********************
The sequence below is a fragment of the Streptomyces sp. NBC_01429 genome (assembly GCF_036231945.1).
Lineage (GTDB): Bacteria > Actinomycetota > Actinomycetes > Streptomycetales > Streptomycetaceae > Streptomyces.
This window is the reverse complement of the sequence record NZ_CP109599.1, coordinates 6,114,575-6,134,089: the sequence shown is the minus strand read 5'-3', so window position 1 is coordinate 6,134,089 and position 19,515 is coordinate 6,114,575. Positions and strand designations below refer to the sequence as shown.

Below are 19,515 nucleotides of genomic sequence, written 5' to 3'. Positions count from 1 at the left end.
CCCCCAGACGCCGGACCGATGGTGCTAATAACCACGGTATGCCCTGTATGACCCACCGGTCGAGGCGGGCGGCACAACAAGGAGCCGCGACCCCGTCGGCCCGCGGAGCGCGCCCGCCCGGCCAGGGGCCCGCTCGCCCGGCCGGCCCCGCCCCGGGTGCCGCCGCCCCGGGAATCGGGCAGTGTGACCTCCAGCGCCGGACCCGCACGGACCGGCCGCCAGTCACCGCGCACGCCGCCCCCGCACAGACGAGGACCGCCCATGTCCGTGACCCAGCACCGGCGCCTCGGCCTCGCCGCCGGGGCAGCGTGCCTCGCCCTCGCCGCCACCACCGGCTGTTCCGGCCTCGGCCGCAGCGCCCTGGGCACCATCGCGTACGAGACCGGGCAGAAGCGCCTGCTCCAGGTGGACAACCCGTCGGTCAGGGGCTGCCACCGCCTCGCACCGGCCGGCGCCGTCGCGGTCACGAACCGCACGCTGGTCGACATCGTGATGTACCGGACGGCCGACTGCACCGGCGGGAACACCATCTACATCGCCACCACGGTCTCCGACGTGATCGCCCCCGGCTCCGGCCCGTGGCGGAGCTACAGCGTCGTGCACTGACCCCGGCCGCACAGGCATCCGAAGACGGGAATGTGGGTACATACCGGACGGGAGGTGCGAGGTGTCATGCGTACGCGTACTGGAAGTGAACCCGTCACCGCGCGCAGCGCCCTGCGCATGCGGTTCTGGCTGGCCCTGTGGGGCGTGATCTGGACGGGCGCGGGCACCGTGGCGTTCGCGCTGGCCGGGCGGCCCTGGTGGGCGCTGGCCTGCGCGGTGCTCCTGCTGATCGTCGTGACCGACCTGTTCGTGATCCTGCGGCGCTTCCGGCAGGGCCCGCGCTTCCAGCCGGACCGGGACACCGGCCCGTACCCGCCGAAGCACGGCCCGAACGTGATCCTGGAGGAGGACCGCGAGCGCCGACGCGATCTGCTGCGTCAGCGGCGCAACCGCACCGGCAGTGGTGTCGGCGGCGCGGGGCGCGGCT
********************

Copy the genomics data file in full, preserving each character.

The sequence below is a fragment of the Streptomyces sp. NBC_01429 genome (assembly GCF_036231945.1).
Lineage (GTDB): Bacteria > Actinomycetota > Actinomycetes > Streptomycetales > Streptomycetaceae > Streptomyces.
This window is the reverse complement of the sequence record NZ_CP109599.1, coordinates 6,114,575-6,134,089: the sequence shown is the minus strand read 5'-3', so window position 1 is coordinate 6,134,089 and position 19,515 is coordinate 6,114,575. Positions and strand designations below refer to the sequence as shown.

Below are 19,515 nucleotides of genomic sequence, written 5' to 3'. Positions count from 1 at the left end.
CCCCCAGACGCCGGACCGATGGTGCTAATAACCACGGTATGCCCTGTATGACCCACCGGTCGAGGCGGGCGGCACAACAAGGAGCCGCGACCCCGTCGGCCCGCGGAGCGCGCCCGCCCGGCCAGGGGCCCGCTCGCCCGGCCGGCCCCGCCCCGGGTGCCGCCGCCCCGGGAATCGGGCAGTGTGACCTCCAGCGCCGGACCCGCACGGACCGGCCGCCAGTCACCGCGCACGCCGCCCCCGCACAGACGAGGACCGCCCATGTCCGTGACCCAGCACCGGCGCCTCGGCCTCGCCGCCGGGGCAGCGTGCCTCGCCCTCGCCGCCACCACCGGCTGTTCCGGCCTCGGCCGCAGCGCCCTGGGCACCATCGCGTACGAGACCGGGCAGAAGCGCCTGCTCCAGGTGGACAACCCGTCGGTCAGGGGCTGCCACCGCCTCGCACCGGCCGGCGCCGTCGCGGTCACGAACCGCACGCTGGTCGACATCGTGATGTACCGGACGGCCGACTGCACCGGCGGGAACACCATCTACATCGCCACCACGGTCTCCGACGTGATCGCCCCCGGCTCCGGCCCGTGGCGGAGCTACAGCGTCGTGCACTGACCCCGGCCGCACAGGCATCCGAAGACGGGAATGTGGGTACATACCGGACGGGAGGTGCGAGGTGTCATGCGTACGCGTACTGGAAGTGAACCCGTCACCGCGCGCAGCGCCCTGCGCATGCGGTTCTGGCTGGCCCTGTGGGGCGTGATCTGGACGGGCGCGGGCACCGTGGCGTTCGCGCTGGCCGGGCGGCCCTGGTGGGCGCTGGCCTGCGCGGTGCTCCTGCTGATCGTCGTGACCGACCTGTTCGTGATCCTGCGGCGCTTCCGGCAGGGCCCGCGCTTCCAGCCGGACCGGGACACCGGCCCGTACCCGCCGAAGCACGGCCCGAACGTGATCCTGGAGGAGGACCGCGAGCGCCGACGCGATCTGCTGCGTCAGCGGCGCAACCGCACCGGCAGTGGTGTCGGCGGCGCGGGGCGCGGCT